Sunday, January 31, 2010

The Sirens are Calling, but I Can't Go

I've been a bit quiet, I'm sorry. Mostly this is because I've been overwhelmed with work, and partly because I've been a bit miserable too. You see, just as the mornings are getting lighter, the sun is beginning to generate a few nano-therms, and I'm planning how to spend a delightfully inappropriate amount of money on new walking kit for this year, my doctor says I have to stop climbing mountains. Just a temporary precaution, I'm told, until they work out what's wrong with my heart...

Yes, I thought I was better too; but just as I had written the post telling you so, the 'indigestion' I had on the way down Braeriach, turned into palpitations and wayward blood-presssure, and more recently into fainting fits. It's this last symptom that concerns the doctor. He's promised me I'm not about to drop dead, but he doesn't like the thought of me losing consciousness half-way up Coire Raibeirt (see photo).

This hasn't stopped me training; I realised it's no good spending the first three days of a five-day trip getting fit (only to revert to lard within a week of getting home), so, as the doctor hasn't said I can't exercise (and I'm not asking the question), I've been spending thirty minutes a day on Jane's cross-trainer (treadmill-cum-step machine). And I feel fine. (Okay, that's a lie, but I'm bored with feeling ill.)

Am now champing at the NHS waiting list. They've done all the blood tests, and the 24h ECG - next comes the scan and an appointment with the cardiologist (who I just know is going to tell me to "rest"). I suppose I can rest in my local outdoor-equipment shop, can't I? While I try on new rucksacks...

Cross your fingers for me, Dear Readers. I can't live without mountains.

25 comments:

SpiralSkies said...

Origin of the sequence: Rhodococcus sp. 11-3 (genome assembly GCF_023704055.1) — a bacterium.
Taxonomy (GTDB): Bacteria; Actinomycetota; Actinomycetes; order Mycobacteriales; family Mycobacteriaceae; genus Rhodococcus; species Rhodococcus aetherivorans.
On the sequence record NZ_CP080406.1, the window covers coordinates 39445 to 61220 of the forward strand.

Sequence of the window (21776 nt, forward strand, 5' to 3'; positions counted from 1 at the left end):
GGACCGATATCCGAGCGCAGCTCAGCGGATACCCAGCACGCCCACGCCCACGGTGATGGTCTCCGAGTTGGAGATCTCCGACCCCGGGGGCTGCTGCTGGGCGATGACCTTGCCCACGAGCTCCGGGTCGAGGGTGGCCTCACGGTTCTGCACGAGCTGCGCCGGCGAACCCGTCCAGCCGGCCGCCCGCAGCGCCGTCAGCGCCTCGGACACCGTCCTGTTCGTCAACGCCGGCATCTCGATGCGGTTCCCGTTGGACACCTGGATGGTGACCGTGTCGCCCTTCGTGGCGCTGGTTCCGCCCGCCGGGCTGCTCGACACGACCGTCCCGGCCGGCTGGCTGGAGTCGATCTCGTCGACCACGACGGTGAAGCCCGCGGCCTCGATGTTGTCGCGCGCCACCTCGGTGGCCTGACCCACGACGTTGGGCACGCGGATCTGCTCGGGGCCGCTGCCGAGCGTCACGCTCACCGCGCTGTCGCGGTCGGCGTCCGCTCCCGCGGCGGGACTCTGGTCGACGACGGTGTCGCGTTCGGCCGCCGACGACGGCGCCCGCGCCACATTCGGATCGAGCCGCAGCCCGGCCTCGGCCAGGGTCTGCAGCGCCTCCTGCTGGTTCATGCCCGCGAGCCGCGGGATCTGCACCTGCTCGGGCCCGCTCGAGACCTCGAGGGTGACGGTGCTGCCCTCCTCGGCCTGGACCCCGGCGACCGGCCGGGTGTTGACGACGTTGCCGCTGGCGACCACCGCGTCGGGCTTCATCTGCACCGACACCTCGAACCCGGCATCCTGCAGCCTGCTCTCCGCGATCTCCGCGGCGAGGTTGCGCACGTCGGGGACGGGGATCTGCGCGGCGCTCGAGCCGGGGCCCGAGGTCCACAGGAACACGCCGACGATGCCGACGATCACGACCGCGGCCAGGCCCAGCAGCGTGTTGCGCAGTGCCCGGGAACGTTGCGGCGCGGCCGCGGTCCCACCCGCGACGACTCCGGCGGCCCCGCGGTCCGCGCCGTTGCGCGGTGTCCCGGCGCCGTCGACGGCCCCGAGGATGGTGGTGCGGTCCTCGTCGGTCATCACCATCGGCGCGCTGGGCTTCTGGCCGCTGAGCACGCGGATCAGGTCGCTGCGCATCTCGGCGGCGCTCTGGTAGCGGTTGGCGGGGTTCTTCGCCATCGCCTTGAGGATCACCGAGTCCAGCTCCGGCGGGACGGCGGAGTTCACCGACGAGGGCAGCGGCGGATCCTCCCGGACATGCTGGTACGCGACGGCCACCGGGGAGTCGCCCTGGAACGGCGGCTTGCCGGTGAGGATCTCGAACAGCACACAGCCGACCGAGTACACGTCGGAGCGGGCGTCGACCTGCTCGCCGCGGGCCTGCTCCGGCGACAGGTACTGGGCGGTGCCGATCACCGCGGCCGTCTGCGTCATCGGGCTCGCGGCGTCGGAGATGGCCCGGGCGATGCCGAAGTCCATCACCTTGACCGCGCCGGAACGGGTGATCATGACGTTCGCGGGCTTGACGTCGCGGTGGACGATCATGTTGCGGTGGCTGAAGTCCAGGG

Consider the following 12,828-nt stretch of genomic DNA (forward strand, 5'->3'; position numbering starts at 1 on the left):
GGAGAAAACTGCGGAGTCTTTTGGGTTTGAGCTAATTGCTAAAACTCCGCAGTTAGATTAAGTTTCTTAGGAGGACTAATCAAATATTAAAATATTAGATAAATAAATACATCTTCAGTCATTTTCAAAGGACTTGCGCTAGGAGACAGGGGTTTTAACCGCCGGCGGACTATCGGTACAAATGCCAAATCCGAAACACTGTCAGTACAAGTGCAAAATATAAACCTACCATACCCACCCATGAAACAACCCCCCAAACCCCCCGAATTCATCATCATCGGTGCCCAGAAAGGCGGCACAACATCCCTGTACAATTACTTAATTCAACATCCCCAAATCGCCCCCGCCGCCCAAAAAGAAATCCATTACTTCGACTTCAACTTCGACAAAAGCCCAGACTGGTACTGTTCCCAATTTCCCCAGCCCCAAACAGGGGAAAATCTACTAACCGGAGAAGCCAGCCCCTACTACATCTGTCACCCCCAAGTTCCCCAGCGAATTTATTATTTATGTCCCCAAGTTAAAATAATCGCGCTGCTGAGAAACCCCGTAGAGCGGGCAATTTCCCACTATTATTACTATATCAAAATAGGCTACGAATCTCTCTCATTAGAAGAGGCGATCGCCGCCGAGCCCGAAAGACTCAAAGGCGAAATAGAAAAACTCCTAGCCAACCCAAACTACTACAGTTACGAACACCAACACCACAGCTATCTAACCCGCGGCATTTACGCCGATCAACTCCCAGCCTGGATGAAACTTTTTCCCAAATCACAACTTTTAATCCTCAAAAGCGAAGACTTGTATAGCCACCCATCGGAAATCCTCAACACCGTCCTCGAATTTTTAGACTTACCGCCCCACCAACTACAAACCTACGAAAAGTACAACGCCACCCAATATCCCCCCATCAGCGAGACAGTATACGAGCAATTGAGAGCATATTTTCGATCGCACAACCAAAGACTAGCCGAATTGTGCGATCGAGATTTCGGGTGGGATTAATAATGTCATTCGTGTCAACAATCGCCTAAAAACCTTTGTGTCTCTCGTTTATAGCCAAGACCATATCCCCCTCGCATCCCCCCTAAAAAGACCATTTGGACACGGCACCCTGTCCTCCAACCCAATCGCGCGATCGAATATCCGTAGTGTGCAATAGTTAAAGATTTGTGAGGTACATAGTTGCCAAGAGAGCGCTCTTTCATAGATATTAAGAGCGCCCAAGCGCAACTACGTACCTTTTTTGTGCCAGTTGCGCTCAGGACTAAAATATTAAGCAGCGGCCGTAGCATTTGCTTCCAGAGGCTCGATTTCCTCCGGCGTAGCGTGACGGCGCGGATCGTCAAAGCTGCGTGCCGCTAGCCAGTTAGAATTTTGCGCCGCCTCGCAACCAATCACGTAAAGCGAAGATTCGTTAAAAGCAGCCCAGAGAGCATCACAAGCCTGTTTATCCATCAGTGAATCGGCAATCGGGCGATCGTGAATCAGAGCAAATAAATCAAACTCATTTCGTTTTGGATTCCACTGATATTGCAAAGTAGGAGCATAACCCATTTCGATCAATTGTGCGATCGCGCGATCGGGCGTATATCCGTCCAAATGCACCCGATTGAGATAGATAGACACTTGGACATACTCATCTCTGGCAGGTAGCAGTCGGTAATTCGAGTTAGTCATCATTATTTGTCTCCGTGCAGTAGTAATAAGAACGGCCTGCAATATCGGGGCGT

Oh my, that doesn't sound so good. I do think (she said, putting on a her sensible head for a rare moment) that you should 'ask the question' about exercising.

You mustn't push yourself until you break. The world wants to read your words. Can't you just engage in extreme writing instead?

TOM FOOLERY said...

Oh Leigh, I'm on a vow of silence at the moment, practising to become a Nun! ;-) So I'll keep it short and sweet. Take care, look after yourself

Bernadette said...

I'm really sorry to hear that, Leigh. I do hope you can get the tests you need soon.

I do agree with Spiral though - please ask the doctor about the exercisisng. It may be that some things are better than others and you can find out the best thing for you while you wait for news.

Good luck - I'll be thinking of you.

Queenie said...

What Spiral said. I hate to nag... but I don't let that stop me. I'm really sorry to hear you're feeling miserable, and I completely understand why, but is there also a slightly bright side for you to look on? More time to write? A chance to try a different kind of walking holiday: Norfolk coast, canal towpaths, that kind of thing? I know that when you crave mountains, it feels as if nothing else can take their place - but maybe, this year, something will have to. Best of luck with the NHS waiting lists, I hope they nail it very soon. (Not literally, obv. That's only for Jesuses.)

Leigh said...

Spiral - I like the idea of extreme writing- you mean putting out words in place of steps? I was kinda hoping to do both... but you're right; I mustn't break myself.

TF - Thank you. You're a love.

Bernadette - I promise I won't do myself in - I'm told I have an electrical fault, and that it won't kill me. But I will take care. Promise.

Queenie - Sadly, unless there are multiple pubs involved (rather negating the point of the walk) the idea of towpaths fills me with horror. But I know what you mean. Am consoling myself with plans for a particular three-day hike on rations (and lots of new kit). That's doing quite nicely for now!

womagwriter said...

The doctor would have told you if you were to leave off all exercise, I would have thought. And usually, the right exercise is a good thing for any condition... I will cross my fingers for you. Mountains are necessary - I am with you there.

Get well soon, hun.

Debs said...

I'm not surprised this has made you feel miserable. I do hope they let you know what exactly is wrong, and soon.

Denise said...

Hope you get your appointment quickly. I had similar tests a couple of years ago when my heart started racing all the time, and it turned out to be a virus. Messed up my heart rate for about a month, but then went. Apparently very common, although they don't tell you this in casualty when you're scared stupid! Hope yours turns out to be just as simple.